Why I Finally Signed Up for ‘Global Entry’ and Just How Easy It Was

Global entry sign up: I bet it will come as a surprise to many of my readers that I wasn’t one of the early adopters of Global Entry, the expedited customs and immigration program (that also comes with TSA PreCheck).

But the civil libertarian in me was initially really bothered by the program, and I just didn’t do it. Though that all changed a few days ago.

Concerns That Kept Me Away From Global Entry These Past Two Years

Global Entry requires the government performing a background check on you and also fingerprinting you and taking your picture.

Even though I was influenced a great deal by reading David Brin’s 1998 book The Transparent Society where he argues that low-cost surveillance, communication and database technology would mean an end to privacy as traditionally conceived, I still push back on notions like that the government now collects and analyzes all cell phone geolocation data (which is why Ron Wyden developed legislation to require warrants for this without divulging that the practice is actually already occurring, since his speaking about it would itself be illegal), like the government’s data mining of grocery store discount cards and widespread cameras such as in New York and DC and license plate readers to track the movements of law-abiding individuals.

I really didn’t like the idea of having my photo taken and getting fingerprinted. I did learn to get comfortable with the reservation information sharing involved in getting access to TSA PreCheck. And I finally became nunb to the data intrusions… once I remembered that I actually already had been fingerprinted (in 1993, before going to work at a public high school coaching debate while in college) I realized that all of the information on me was available anyway, why force myself to wait unnecessarily in lines?

I’ve rarely had much of a wait at immigration. The worst waits I’ve experienced have been several 45 minute waits at Washington Dulles, mostly when arriving with all of the other European flights in the afternoon. Otherwise I’ve been mostly very lucky — though in just a few minutes, even in Miami where I’ve found customs to usually take longer than immigration.

But I’ve also known plenty of people to get stuck in immigration lines lasting for hours, such as 3+ hours at O’Hare. Why risk that?

And while I usually get TSA PreCheck when flying American Airlines, I prefer my PreCheck not be dependent on my airline elite status — I can enter my Global Entry Known Traveler number into any US domestic reservation and have a shot at the security lines with no nude-o-scope or shoe carnival.

(At the same time I’m a little uncomfortable with the notion of requiring compliance with a set of rules in the face of government making life otherwise-more-difficult through more onerious so-called security procedures.)

Still, the process was remarkably easy, and as I say I had already come to terms with the idea that I wasn’t really giving up any more information that the government already had.

Applying for Global Entry

There’s a $100 fee to apply. I put it on my American Express Platinum card, and they credited $100 back onto my card within a couple of days.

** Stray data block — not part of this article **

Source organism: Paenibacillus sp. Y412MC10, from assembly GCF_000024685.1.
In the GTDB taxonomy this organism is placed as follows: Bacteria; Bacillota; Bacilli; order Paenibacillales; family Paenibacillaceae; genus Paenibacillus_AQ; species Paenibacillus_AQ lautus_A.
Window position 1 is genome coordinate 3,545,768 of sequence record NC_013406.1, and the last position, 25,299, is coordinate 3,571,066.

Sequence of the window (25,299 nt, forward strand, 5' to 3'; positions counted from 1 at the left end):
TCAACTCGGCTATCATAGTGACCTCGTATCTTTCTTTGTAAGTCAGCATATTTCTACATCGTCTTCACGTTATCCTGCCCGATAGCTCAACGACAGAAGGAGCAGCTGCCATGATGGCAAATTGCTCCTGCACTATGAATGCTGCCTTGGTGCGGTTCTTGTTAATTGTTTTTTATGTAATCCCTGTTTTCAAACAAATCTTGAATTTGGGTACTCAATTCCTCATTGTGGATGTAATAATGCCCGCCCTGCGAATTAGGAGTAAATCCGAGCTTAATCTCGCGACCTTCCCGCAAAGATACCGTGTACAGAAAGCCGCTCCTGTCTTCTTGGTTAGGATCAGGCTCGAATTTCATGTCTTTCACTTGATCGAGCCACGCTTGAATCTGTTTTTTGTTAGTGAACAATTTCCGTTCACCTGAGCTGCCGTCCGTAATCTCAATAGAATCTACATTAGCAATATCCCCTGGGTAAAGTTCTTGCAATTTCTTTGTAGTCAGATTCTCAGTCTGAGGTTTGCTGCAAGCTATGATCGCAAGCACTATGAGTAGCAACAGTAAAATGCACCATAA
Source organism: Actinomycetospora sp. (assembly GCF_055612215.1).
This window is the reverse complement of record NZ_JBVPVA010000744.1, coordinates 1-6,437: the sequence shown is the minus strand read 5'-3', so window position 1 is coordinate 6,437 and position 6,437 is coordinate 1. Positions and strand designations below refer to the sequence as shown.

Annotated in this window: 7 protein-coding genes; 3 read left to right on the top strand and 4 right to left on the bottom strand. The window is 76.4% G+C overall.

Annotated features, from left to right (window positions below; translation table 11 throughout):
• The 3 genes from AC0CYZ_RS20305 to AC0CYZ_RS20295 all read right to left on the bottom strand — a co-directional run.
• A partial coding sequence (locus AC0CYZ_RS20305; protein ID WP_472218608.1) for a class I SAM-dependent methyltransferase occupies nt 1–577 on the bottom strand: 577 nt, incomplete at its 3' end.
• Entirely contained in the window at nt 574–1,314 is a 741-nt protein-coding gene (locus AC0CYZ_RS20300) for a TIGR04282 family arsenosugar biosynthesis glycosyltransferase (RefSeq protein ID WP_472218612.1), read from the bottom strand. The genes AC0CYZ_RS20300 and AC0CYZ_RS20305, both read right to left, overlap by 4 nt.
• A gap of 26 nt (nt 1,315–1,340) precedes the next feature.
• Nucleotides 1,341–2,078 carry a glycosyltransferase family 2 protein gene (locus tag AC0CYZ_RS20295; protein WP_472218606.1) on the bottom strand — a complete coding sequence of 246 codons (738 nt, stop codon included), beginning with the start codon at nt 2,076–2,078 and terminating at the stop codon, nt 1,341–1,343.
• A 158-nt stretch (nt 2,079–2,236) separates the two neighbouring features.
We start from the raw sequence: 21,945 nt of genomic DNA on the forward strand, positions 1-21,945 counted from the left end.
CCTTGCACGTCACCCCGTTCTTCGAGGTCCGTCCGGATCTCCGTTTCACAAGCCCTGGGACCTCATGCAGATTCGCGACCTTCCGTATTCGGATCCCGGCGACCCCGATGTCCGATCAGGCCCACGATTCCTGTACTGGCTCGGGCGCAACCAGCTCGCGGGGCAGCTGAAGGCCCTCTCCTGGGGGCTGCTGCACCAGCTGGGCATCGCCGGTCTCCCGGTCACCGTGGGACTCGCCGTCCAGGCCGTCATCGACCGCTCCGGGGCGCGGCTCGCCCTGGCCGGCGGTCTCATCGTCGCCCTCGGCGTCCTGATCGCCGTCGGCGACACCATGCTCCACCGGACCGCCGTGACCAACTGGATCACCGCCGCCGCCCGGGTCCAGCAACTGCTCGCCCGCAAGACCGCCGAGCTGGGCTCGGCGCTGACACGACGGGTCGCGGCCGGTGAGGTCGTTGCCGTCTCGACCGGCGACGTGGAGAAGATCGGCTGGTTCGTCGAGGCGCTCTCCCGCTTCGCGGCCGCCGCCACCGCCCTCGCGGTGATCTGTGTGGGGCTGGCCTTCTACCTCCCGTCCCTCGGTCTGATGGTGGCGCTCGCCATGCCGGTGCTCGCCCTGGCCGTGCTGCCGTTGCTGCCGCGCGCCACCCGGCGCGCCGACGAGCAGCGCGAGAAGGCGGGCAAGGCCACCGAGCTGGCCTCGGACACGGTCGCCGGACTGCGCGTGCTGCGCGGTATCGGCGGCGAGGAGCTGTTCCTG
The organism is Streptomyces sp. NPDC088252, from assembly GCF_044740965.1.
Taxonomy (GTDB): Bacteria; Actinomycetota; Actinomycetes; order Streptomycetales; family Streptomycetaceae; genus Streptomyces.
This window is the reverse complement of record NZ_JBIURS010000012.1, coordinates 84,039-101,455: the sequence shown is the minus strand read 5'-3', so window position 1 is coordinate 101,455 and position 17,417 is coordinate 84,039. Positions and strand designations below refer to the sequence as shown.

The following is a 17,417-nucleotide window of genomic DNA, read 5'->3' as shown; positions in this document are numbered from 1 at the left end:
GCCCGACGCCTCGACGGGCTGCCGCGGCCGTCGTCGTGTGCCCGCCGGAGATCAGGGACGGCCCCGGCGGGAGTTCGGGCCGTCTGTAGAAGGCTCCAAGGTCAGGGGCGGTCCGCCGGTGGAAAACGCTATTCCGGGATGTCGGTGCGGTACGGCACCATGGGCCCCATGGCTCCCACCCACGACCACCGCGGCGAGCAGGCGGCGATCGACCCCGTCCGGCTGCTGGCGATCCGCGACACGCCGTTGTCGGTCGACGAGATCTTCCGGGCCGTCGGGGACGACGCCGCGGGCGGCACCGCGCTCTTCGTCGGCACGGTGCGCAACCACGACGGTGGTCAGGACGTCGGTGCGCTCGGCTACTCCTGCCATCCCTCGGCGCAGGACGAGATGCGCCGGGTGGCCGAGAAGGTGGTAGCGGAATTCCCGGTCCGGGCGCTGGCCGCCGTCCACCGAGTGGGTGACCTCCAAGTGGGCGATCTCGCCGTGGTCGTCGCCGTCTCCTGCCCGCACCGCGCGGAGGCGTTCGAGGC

United’s Platinum elites and above get a similar rebate, and increasingly other programs make similar offers.

The application process was really straightforward.

There’s an online application, the most onerous part of which was figuring out which countries I had visited in the past 5 years. They make it a bit easier with a list of countries to choose from. Still, when your list goes on and on — and when that list extends back past the start of your current passport — it can be a challenge. Did I visit Barbados in 2007 or 2008?

In the end I actually made a mistake in my list. I didn’t include the Bahamas, I’m fairly sure, but my application was approved anyway. And when I went for my Global Entry interview I wasn’t asked about it either. So clearly perfection – at least in my case – wasn’t a deal breaker.

One thing that apparently does cause real problems is any sort of criminal history, at least in the past 10 years. They say that it might pose a problem but from everything I’ve heard if it’s within a decade it generally does though if it’s been longer than that minor offenses shouldn’t be an issue. Had a pot bust or a DUI 8 years ago? You probably aren’t getting Global Entry.

About 4 days after I submitted my application it was provisionally approved. From most reports that seems really fast, it can certainly take up to a few weeks. You can check the status online at the same website where you submitted your application, but they’ll email you about any change of status so you don’t actually have to (unless you want to be sure their emails aren’t going to your junk mail folder).

The Global Entry Interview Process

Then it was time to schedule my in-person interview. You need to schedule something within 30 days of approval or your application terminates and you’d need to start over. Although if you have no idea when you can go in, just schedule something many months\ into the future. You can reschedule online later.

The Global Entry office at Washington’s Dulles airport didn’t have a single appointment for about four months. Others offices have plenty of availability right away. You can schedule to interview anywhere, and I found myself with nearly a four hour layover at New York JFK and that office is relatively easy to get appointments with, at least it was for me.

I landed at American’s Terminal 8 and walked out to baggage claim and then over to the Airtran which takes you between terminals. The Global Entry office is located in the arrivals area of terminal 4.

Once I was at terminal 4 I went down the esclataor to arrivals and turned to the right.